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Electrically Charged Flavors for Food

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Samuel Bello
Samuel Bello Jul 23, 2021
The taste of food plays a big role in the kind of foods we consume. For people who do not have any pressing health issues, it can play a bigger role than the nutritional components of the food. Since the tongue and other parts of the mouth are sensitive to electricity. This idea proposes the use of electricity-based flavors and the development of procedures that involve electrically charging food products as a cooking process.

A possible approach to manufacturing electrically charged flavors is to embed different sides of small grains of edible insulators with small electric charges that will get neutralized to produce small currents that can be sensed by the tongue when they are eaten. The insulating material will be something that dissolves in the mouth or liberates the charges when crushed by chewing.

Some foods that are layered can have alternating layers covered in alternating charges so that the charges are neutralized when the food is eaten.

Candies can have charges embedded on different parts to produce a similar effect when it is consumed. Electrical glazing of food can be developed as a standard process for treating foods too.

Another possible use of electric charges is to use them to heat canned foods. The charges are stored in small capacitors that are placed in the can so that they are neutralized when the can is opened to generate heat. This form of heating can improve the appeal of canned foods like ramen and some cereals that usually have to be taken with warm water.
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ML
Michael Liu Sep 09, 2021
Kids would love this idea. I think snack food conglomerates would be the most likely to try this initially in all their kids party food. Other than that, approaching a Heston Blumenthal type of chef would be worth while.

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Shubhankar Kulkarni
Shubhankar Kulkarni2 months ago
Samuel Bello The last paragraph of your session text is a different idea and is equally good. You may want to convert it into a separate one.

The idea of electrically charged flavors is good. I am not sure how easily you will be able to implement it. For once, taste sensors for different tastes are located on different regions on your tongue. Would that mean that the electrical stimulation needs to be spatially regulated? Will something that you crush to initiate an electrical charge using your molars cause a feeling of a sweet taste (since sweet taste sensors are locate at the tip of the the tongue)? This is because unlike the taste molecules that stay in your mouth until you swallow them, the electrical charge will go off very quickly. Will that quick charge need to go off at the tip of the tongue to cause a feeling of sweet taste?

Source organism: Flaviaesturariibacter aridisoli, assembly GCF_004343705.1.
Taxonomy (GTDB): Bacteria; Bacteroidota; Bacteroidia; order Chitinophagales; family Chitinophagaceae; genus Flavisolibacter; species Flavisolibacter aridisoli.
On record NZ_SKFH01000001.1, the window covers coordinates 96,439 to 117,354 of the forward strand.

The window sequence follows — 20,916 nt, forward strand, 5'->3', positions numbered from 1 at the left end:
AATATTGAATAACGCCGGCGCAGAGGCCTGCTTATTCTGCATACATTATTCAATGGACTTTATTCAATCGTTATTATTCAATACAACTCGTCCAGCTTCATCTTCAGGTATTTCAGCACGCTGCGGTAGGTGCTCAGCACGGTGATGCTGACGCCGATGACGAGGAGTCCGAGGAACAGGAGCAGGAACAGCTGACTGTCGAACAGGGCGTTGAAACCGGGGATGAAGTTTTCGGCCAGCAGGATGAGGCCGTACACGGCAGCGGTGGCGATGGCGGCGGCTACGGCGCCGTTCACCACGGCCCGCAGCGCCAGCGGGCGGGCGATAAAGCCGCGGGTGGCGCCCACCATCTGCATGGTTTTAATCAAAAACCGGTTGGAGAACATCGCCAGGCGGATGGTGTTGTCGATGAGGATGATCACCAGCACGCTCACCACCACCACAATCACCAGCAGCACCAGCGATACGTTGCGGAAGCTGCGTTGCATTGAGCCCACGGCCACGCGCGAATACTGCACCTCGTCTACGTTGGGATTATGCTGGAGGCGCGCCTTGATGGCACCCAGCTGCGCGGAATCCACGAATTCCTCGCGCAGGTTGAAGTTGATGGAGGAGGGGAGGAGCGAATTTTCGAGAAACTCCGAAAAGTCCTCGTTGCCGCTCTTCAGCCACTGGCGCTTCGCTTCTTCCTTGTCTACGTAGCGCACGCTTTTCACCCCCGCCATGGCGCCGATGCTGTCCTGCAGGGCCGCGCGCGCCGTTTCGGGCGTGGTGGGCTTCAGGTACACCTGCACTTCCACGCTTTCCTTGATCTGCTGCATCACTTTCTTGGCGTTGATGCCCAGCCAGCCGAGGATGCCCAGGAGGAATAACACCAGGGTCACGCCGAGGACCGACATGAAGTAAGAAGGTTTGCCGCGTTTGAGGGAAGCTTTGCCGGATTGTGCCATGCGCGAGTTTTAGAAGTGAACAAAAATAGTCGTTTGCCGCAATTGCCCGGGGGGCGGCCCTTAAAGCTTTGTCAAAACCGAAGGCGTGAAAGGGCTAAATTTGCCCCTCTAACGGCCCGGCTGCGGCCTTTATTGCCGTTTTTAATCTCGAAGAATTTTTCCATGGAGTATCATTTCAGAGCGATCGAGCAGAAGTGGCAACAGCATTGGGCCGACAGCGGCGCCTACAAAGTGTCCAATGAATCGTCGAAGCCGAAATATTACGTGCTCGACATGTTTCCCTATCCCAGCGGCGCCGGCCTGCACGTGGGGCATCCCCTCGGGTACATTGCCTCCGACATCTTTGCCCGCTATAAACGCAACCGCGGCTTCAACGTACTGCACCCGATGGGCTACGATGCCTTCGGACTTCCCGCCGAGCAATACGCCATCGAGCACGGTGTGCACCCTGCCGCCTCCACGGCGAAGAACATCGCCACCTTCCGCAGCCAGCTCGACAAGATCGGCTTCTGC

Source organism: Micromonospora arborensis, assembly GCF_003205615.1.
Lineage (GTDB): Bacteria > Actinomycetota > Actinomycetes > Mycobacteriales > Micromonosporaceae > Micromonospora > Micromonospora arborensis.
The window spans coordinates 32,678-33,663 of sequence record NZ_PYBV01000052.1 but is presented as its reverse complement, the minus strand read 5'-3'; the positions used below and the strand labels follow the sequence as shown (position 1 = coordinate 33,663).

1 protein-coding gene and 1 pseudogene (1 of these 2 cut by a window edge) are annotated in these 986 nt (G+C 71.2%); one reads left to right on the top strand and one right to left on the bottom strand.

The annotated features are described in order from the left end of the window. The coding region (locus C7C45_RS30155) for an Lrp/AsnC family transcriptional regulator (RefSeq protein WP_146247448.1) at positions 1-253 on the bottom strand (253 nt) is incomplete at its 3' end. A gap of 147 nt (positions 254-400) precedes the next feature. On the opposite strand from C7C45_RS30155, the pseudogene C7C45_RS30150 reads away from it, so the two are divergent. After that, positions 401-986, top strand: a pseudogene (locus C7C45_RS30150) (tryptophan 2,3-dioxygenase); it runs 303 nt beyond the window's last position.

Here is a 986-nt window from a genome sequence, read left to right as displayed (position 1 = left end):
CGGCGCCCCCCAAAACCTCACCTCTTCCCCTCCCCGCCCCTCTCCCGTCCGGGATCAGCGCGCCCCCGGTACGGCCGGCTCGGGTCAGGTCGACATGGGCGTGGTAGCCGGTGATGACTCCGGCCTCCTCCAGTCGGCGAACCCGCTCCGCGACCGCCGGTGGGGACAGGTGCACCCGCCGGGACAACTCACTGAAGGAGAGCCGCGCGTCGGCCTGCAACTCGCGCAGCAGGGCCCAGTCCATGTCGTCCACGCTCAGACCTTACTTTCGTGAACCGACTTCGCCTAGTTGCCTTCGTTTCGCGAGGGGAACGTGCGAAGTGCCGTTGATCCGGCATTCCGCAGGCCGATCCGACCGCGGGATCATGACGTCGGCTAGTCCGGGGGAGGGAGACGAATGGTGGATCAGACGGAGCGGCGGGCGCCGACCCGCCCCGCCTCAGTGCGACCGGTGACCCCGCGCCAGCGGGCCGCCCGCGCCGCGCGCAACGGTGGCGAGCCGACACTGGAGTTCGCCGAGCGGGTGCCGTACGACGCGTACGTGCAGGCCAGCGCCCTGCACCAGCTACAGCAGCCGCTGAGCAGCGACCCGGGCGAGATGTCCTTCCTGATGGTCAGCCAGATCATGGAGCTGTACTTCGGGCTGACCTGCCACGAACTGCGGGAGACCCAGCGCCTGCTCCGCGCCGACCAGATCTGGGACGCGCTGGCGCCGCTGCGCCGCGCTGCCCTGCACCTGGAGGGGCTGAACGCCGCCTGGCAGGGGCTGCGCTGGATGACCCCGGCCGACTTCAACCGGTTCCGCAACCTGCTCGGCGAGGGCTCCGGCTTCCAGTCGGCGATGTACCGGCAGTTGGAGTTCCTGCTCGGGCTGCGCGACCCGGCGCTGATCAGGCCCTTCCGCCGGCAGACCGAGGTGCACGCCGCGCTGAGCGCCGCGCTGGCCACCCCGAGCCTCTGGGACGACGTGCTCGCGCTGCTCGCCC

Also, how do you electrically incorporate different tastes in the same grains?
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Samuel Bello
Samuel Bello2 months ago
Shubhankar Kulkarni,

Okay, I will expatiate on that idea, thanks.

It does not mean that the electrical stimulation needs to be spatially regulated. An important point to take note of is that; the electricity is not a taste but a sensation. Just like pepper can be sensed by most parts of the mouth, electricity can be sensed by most parts of the mouth too. Even the inside of the cheeks can sense electric current. The only thing that has to be regulated is the magnitude of the electric charges. It has to be regulated so that no part of the mouth is irritated by the electric charges.

For the idea to work, the food materials have to be insulators so that they hold some electricity up till when they are swallowed. For crunchy materials, the electric charges do not get dissipated until they are dissolved in saliva so the electric sensation will be sensed until the food in your mouth is completely dissolved.

The electrical sensations from the grains can be controlled by varying the distribution of the electric charges. For example, if the electric charges are embedded by directing a beam of electrons at the food. The duration that the beam is directed at a particular point on the food can be varied to give different sensations. The closeness of the different points that the beams are directed at can also be varied to give different intensities of electrical sensations.